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News | 24th April 2024

Recipients of the 2024 Ignacio Ellacuría MPhil Thesis Grant Announced

Key Details

Integral Human Development
Natural Resources
Social Justice
Transdisciplinary Research
Integral Ecology
Latin America

The LSRI is pleased to announce the two latest recipients of the Ignacio Ellacuría MPhil Thesis Grant. This grant is open to MPhil students across all departments and faculties at the University of Oxford who are engaging in fieldwork as a component of their thesis. Its aim is to encourage students to develop projects that adopt an integral ecology approach to contemporary socio-ecological challenges.

Our two prize-winners for 2024 are:

Marc Mariner-Cortés is an MPhil student in Visual, Material and Museum Anthropology at the School of Anthropology & Museum Ethnography. Marc’s project will explore intersections of infrastructure development and landscape around Lake San Pablo, or "Imbakucha", in Ecuador, with special reference to the communities that live on the shore. As well as qualitative research techniques, Marc will be using photography to document and analyse ecological impacts, resulting in delivery of a visual report to the municipality of Otavalo providing anthropological insight into the caretakers’ socio-ecological problems.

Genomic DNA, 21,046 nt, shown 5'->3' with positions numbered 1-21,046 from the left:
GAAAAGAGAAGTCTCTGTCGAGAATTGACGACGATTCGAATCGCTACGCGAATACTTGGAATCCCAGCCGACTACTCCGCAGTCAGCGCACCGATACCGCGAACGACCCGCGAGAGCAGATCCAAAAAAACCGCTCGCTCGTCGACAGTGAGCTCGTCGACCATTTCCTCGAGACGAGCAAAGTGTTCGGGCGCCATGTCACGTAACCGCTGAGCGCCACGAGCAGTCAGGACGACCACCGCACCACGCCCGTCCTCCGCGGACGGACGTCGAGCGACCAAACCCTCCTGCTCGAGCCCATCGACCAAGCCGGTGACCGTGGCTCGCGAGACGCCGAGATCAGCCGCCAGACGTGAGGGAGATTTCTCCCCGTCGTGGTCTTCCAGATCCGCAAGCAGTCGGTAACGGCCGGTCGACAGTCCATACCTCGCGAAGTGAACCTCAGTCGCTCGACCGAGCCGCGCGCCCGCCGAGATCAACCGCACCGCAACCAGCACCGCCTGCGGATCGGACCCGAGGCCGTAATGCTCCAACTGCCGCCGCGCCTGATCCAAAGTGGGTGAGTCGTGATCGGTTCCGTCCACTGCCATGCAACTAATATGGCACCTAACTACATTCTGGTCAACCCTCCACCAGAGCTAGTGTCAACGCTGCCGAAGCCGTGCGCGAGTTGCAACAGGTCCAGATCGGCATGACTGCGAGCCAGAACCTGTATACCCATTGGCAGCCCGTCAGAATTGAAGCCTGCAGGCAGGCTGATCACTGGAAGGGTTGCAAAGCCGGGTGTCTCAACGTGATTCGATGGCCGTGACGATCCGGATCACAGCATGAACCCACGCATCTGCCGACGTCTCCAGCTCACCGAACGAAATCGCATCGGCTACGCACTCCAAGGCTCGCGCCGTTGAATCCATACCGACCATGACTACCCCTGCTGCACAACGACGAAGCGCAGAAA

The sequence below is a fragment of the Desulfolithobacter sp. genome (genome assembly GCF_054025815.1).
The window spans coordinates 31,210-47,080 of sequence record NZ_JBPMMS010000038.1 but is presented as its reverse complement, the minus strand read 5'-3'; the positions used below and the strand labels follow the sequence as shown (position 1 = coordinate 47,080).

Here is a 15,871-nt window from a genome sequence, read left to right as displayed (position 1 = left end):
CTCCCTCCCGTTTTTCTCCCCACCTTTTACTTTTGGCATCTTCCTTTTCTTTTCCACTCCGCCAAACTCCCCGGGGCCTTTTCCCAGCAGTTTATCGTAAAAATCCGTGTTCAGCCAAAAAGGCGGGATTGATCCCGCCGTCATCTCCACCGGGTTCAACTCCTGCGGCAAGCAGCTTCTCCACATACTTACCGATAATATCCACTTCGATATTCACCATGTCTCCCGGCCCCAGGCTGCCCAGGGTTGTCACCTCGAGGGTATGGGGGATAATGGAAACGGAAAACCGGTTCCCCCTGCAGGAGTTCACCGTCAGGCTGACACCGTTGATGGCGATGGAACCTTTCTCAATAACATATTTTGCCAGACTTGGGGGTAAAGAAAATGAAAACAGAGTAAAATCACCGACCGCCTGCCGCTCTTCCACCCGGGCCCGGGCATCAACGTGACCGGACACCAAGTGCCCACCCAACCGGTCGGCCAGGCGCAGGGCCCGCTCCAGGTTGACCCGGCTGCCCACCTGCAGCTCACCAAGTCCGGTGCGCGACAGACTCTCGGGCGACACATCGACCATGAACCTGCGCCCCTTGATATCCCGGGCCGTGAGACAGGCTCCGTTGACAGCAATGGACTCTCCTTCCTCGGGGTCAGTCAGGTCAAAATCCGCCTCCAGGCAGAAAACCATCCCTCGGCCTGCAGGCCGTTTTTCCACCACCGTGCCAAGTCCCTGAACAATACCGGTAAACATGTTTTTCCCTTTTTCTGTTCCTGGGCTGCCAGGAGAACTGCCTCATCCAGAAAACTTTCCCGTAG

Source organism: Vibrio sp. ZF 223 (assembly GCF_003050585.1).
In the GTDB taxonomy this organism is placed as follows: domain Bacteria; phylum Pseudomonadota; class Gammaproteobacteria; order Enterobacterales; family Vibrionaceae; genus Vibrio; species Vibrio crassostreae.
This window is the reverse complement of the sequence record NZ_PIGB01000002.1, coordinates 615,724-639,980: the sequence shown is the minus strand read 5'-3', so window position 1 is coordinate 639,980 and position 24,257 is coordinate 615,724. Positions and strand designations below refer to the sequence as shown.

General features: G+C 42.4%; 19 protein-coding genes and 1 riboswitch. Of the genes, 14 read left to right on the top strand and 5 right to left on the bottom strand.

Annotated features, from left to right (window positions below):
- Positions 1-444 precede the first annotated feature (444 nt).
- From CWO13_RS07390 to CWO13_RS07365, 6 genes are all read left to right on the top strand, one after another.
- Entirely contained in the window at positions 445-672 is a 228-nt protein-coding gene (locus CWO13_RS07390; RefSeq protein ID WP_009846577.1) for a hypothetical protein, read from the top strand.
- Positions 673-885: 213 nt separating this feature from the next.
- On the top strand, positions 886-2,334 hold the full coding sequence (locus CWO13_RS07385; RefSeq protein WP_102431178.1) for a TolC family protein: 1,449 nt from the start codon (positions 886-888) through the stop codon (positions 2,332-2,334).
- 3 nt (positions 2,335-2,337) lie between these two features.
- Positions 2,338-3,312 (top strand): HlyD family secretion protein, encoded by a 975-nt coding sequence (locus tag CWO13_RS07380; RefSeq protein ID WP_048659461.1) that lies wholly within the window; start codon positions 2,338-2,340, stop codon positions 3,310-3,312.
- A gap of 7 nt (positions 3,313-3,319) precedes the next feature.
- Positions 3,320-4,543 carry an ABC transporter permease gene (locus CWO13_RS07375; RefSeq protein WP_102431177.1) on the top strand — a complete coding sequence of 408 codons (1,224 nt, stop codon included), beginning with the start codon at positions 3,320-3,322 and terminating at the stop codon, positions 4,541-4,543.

Marlene Merchert is an MPhil student in the Department of International Development. Marlene’s project will explore the Hyphen site, a large green hydrogen project in Namibia, through an energy justice lens. She will be engaging with numerous stakeholders, including local communities, NGOs, government officials, academic experts, and industry representatives. Her work will use methods derived from complexity and systems science, including Participatory Systems Mapping to identify Sensitive Intervention Points.

Fieldwork visits will take place in summer 2024. Both students will have an opportunity to present to the LSRI in Spring 2025 to ensure integration of their findings into future LSRI methods and research.

The grant is named after Spanish-Salvadoran Jesuit Ignacio Ellacuría, who exemplified by his life, and death by the Salvadoran military dictatorship, a preferential option for the poor and for the earth, and a commitment to social transformation through intellectual inquiry.